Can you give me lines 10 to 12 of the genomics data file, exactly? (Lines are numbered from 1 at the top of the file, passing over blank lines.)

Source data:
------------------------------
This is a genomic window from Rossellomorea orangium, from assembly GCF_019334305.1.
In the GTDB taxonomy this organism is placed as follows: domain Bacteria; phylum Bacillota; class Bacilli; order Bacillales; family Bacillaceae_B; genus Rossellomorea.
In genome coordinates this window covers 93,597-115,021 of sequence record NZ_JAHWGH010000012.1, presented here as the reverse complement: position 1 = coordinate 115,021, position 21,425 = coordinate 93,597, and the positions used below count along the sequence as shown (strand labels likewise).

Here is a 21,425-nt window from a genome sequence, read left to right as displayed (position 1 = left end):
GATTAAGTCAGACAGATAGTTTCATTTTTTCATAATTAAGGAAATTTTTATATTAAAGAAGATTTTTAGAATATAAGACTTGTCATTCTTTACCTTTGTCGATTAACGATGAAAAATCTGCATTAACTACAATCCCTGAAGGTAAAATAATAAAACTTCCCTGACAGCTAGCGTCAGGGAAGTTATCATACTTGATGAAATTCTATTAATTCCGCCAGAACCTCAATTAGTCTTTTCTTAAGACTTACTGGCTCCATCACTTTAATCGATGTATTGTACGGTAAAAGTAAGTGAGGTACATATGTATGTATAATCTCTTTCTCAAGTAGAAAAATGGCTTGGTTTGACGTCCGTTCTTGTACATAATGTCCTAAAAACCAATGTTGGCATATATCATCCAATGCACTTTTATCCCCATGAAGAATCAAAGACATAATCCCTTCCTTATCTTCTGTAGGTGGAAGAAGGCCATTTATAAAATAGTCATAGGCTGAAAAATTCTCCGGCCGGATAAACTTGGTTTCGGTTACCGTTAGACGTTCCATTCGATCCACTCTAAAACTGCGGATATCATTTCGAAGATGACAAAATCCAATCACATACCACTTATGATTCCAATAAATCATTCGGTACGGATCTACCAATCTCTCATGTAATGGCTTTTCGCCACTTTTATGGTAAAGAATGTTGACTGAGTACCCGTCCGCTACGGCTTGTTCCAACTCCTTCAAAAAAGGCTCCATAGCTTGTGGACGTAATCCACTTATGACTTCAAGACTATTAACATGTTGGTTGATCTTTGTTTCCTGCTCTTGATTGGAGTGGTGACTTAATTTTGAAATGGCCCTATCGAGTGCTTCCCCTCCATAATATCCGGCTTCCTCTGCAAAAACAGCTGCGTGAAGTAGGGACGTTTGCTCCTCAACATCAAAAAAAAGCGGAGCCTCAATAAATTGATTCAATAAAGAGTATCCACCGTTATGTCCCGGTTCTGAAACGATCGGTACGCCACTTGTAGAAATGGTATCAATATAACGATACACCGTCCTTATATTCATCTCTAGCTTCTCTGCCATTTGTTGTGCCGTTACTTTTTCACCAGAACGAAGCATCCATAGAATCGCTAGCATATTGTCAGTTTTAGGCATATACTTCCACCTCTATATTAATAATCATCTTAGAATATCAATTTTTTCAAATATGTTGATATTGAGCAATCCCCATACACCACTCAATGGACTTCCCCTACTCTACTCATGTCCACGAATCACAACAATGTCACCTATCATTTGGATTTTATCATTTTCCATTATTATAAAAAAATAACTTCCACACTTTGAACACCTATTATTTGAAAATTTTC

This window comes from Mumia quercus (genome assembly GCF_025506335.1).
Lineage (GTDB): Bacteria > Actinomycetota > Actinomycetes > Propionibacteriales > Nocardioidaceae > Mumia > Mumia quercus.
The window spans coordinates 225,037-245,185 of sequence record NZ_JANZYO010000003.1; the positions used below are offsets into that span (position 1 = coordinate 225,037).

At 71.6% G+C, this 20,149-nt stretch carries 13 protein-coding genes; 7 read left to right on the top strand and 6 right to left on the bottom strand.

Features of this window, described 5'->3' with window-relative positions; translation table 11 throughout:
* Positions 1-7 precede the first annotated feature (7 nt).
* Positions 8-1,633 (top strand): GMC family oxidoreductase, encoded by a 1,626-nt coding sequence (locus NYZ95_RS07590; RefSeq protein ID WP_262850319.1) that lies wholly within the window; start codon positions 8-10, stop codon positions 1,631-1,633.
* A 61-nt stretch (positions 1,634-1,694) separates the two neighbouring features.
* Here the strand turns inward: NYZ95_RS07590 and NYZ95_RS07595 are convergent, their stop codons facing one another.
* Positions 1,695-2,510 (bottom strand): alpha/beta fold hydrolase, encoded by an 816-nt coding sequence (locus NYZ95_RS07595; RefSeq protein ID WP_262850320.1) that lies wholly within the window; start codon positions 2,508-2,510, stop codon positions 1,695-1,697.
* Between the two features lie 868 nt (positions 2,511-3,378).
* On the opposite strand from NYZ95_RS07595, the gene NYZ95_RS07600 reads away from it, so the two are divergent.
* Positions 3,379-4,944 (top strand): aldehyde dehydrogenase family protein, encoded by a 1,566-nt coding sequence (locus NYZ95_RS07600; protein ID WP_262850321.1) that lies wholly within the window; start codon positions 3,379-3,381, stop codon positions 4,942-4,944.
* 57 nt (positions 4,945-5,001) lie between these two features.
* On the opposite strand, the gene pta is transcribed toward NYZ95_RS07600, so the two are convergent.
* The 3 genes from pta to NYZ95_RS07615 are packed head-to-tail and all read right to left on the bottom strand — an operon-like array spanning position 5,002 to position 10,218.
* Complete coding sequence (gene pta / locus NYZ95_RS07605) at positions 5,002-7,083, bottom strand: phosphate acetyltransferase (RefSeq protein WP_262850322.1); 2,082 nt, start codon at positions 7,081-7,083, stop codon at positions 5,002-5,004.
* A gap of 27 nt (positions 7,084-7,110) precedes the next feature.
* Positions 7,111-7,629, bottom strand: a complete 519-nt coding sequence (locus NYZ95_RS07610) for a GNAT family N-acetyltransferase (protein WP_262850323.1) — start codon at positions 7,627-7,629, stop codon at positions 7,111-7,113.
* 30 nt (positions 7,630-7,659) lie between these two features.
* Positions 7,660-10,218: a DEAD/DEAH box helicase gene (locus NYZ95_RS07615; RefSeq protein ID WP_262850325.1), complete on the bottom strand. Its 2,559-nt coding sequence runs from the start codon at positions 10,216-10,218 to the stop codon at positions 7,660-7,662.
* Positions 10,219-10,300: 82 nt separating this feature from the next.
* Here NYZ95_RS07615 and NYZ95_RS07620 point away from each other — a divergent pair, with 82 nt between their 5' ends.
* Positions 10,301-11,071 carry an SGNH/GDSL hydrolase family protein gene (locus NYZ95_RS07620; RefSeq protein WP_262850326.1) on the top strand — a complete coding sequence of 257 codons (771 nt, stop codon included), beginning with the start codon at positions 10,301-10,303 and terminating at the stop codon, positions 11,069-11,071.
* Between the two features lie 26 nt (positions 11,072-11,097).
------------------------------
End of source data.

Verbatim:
Features of this window, described 5'->3' with window-relative positions; translation table 11 throughout:
* Positions 1-7 precede the first annotated feature (7 nt).
* Positions 8-1,633 (top strand): GMC family oxidoreductase, encoded by a 1,626-nt coding sequence (locus NYZ95_RS07590; RefSeq protein ID WP_262850319.1) that lies wholly within the window; start codon positions 8-10, stop codon positions 1,631-1,633.